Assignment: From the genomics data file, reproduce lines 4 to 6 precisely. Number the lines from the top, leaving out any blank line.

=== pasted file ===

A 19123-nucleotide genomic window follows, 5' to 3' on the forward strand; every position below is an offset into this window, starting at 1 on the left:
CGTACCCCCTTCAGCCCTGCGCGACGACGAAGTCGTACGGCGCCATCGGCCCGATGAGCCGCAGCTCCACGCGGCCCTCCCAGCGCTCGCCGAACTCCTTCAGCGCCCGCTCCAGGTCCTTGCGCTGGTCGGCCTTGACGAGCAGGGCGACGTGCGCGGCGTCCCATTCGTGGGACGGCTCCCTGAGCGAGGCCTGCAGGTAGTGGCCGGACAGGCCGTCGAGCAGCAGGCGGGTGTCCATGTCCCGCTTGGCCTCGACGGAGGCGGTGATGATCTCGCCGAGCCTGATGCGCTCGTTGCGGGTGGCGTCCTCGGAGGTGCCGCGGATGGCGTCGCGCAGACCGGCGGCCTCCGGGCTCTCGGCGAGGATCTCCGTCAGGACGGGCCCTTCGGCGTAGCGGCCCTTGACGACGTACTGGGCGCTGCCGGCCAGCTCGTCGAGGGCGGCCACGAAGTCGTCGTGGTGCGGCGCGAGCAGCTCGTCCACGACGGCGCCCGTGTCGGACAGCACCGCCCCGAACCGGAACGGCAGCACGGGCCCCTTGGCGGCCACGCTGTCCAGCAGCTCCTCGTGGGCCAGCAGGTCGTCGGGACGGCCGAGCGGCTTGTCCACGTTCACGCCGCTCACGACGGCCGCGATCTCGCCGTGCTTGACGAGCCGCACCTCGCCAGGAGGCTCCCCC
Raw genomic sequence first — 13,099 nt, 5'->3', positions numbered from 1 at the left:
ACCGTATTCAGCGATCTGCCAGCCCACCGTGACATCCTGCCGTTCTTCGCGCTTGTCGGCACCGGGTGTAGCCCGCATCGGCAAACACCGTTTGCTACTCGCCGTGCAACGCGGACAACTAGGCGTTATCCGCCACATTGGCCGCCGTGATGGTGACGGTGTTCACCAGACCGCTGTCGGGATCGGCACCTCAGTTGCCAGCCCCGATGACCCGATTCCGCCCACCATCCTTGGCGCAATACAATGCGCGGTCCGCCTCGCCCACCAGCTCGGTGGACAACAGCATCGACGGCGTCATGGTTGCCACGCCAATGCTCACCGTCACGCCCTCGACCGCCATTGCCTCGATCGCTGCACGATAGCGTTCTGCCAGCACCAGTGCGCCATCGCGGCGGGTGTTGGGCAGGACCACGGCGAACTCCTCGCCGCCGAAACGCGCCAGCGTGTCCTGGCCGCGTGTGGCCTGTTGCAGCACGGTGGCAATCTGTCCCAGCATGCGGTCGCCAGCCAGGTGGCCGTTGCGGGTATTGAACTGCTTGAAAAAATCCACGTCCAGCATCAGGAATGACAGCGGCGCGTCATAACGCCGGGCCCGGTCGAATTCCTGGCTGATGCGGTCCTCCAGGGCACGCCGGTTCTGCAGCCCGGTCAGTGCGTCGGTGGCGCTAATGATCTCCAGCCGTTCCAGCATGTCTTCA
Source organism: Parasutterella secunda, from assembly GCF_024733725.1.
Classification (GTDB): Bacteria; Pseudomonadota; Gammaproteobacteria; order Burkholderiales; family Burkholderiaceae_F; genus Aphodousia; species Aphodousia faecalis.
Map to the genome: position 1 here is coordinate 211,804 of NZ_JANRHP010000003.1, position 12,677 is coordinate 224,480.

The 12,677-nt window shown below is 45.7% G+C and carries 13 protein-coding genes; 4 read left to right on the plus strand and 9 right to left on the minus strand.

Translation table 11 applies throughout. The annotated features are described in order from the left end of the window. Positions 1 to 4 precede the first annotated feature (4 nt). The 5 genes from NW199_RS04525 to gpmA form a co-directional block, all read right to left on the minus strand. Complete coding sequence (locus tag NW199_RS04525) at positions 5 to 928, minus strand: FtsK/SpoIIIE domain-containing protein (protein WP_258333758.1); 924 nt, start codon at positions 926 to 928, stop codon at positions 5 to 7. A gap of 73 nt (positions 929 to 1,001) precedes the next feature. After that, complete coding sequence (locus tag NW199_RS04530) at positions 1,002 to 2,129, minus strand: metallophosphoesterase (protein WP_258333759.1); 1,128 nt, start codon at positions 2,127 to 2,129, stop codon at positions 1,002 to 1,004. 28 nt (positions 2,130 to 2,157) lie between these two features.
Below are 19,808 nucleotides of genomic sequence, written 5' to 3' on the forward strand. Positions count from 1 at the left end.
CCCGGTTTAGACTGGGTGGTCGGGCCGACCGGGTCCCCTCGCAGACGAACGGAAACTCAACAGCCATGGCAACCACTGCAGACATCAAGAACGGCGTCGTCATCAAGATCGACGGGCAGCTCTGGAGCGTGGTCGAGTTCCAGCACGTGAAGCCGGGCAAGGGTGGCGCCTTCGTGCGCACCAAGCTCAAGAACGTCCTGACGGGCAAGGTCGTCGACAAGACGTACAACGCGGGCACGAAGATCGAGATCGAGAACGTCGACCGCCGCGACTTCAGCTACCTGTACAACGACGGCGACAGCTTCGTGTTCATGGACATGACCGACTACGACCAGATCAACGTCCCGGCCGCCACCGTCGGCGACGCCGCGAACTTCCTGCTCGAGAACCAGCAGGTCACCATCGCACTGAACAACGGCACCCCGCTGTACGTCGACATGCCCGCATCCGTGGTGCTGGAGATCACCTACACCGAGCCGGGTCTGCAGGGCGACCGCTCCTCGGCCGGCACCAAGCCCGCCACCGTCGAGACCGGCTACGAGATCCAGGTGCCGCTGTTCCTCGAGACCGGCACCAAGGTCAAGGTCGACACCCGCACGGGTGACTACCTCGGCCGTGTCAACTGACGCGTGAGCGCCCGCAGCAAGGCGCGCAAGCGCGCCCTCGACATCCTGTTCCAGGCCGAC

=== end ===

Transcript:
ACCGTATTCAGCGATCTGCCAGCCCACCGTGACATCCTGCCGTTCTTCGCGCTTGTCGGCACCGGGTGTAGCCCGCATCGGCAAACACCGTTTGCTACTCGCCGTGCAACGCGGACAACTAGGCGTTATCCGCCACATTGGCCGCCGTGATGGTGACGGTGTTCACCAGACCGCTGTCGGGATCGGCACCTCAGTTGCCAGCCCCGATGACCCGATTCCGCCCACCATCCTTGGCGCAATACAATGCGCGGTCCGCCTCGCCCACCAGCTCGGTGGACAACAGCATCGACGGCGTCATGGTTGCCACGCCAATGCTCACCGTCACGCCCTCGACCGCCATTGCCTCGATCGCTGCACGATAGCGTTCTGCCAGCACCAGTGCGCCATCGCGGCGGGTGTTGGGCAGGACCACGGCGAACTCCTCGCCGCCGAAACGCGCCAGCGTGTCCTGGCCGCGTGTGGCCTGTTGCAGCACGGTGGCAATCTGTCCCAGCATGCGGTCGCCAGCCAGGTGGCCGTTGCGGGTATTGAACTGCTTGAAAAAATCCACGTCCAGCATCAGGAATGACAGCGGCGCGTCATAACGCCGGGCCCGGTCGAATTCCTGGCTGATGCGGTCCTCCAGGGCACGCCGGTTCTGCAGCCCGGTCAGTGCGTCGGTGGCGCTAATGATCTCCAGCCGTTCCAGCATGTCTTCA
Source organism: Parasutterella secunda, from assembly GCF_024733725.1.
Classification (GTDB): Bacteria; Pseudomonadota; Gammaproteobacteria; order Burkholderiales; family Burkholderiaceae_F; genus Aphodousia; species Aphodousia faecalis.